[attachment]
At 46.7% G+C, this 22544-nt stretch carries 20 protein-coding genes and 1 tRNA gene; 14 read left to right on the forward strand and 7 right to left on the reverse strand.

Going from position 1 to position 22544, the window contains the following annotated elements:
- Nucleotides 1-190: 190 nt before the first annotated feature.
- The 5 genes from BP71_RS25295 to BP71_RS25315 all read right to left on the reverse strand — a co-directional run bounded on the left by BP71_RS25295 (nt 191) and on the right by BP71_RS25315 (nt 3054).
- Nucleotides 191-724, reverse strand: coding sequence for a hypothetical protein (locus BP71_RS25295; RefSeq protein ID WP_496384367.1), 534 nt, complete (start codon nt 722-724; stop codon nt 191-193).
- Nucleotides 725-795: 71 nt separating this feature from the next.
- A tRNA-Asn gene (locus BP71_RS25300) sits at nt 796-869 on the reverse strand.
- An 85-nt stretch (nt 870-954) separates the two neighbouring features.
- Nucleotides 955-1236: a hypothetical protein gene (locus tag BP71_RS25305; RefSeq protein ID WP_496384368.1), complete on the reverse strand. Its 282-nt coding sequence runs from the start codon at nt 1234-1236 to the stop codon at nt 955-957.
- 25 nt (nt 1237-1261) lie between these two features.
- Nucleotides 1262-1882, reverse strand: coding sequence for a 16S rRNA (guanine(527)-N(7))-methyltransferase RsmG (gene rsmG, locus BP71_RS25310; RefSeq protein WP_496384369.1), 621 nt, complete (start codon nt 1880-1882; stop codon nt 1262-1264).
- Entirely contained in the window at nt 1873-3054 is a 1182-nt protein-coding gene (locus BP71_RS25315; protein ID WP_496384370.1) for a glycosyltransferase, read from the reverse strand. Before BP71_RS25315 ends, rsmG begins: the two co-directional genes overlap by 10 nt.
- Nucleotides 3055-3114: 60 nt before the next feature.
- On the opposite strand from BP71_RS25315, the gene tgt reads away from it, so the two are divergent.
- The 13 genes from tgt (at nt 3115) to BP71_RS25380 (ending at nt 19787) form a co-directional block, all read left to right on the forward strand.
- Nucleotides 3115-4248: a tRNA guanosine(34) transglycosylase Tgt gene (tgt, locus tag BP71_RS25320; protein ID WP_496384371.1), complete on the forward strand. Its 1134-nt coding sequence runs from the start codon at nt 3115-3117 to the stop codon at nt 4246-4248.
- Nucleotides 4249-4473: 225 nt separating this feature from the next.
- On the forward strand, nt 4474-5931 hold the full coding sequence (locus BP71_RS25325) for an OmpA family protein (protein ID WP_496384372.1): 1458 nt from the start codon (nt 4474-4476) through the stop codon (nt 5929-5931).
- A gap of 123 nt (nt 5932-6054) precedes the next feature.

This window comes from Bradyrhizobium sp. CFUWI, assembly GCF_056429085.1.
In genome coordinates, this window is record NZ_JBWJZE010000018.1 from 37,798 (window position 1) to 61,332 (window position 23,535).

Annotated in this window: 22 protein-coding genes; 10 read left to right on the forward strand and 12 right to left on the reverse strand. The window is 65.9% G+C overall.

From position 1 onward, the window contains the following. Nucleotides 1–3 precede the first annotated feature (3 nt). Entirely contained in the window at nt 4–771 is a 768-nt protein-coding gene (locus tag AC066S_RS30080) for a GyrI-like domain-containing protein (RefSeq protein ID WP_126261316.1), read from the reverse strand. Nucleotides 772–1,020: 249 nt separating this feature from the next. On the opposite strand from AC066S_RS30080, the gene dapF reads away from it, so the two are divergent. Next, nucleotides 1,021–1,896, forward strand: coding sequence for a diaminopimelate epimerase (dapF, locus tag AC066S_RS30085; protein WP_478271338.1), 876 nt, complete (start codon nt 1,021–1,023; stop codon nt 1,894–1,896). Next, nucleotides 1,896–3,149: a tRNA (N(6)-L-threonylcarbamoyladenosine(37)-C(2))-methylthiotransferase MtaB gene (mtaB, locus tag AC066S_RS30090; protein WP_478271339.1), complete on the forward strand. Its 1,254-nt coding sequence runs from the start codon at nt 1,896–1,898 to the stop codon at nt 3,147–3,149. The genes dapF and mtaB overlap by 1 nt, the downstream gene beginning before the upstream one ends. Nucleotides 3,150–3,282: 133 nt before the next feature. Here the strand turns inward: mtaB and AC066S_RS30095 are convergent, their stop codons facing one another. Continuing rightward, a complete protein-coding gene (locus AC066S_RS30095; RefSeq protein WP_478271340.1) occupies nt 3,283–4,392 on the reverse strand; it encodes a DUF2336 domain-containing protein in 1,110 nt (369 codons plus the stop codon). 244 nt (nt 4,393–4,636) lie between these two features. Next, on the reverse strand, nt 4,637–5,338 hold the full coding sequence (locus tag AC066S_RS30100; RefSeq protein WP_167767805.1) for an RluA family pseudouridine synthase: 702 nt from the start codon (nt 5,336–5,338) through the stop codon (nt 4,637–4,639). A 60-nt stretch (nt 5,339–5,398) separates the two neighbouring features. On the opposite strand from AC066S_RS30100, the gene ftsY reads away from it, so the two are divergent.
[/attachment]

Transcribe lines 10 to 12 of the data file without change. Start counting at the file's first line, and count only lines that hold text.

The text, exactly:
- 25 nt (nt 1237-1261) lie between these two features.
- Nucleotides 1262-1882, reverse strand: coding sequence for a 16S rRNA (guanine(527)-N(7))-methyltransferase RsmG (gene rsmG, locus BP71_RS25310; RefSeq protein WP_496384369.1), 621 nt, complete (start codon nt 1880-1882; stop codon nt 1262-1264).
- Entirely contained in the window at nt 1873-3054 is a 1182-nt protein-coding gene (locus BP71_RS25315; protein ID WP_496384370.1) for a glycosyltransferase, read from the reverse strand. Before BP71_RS25315 ends, rsmG begins: the two co-directional genes overlap by 10 nt.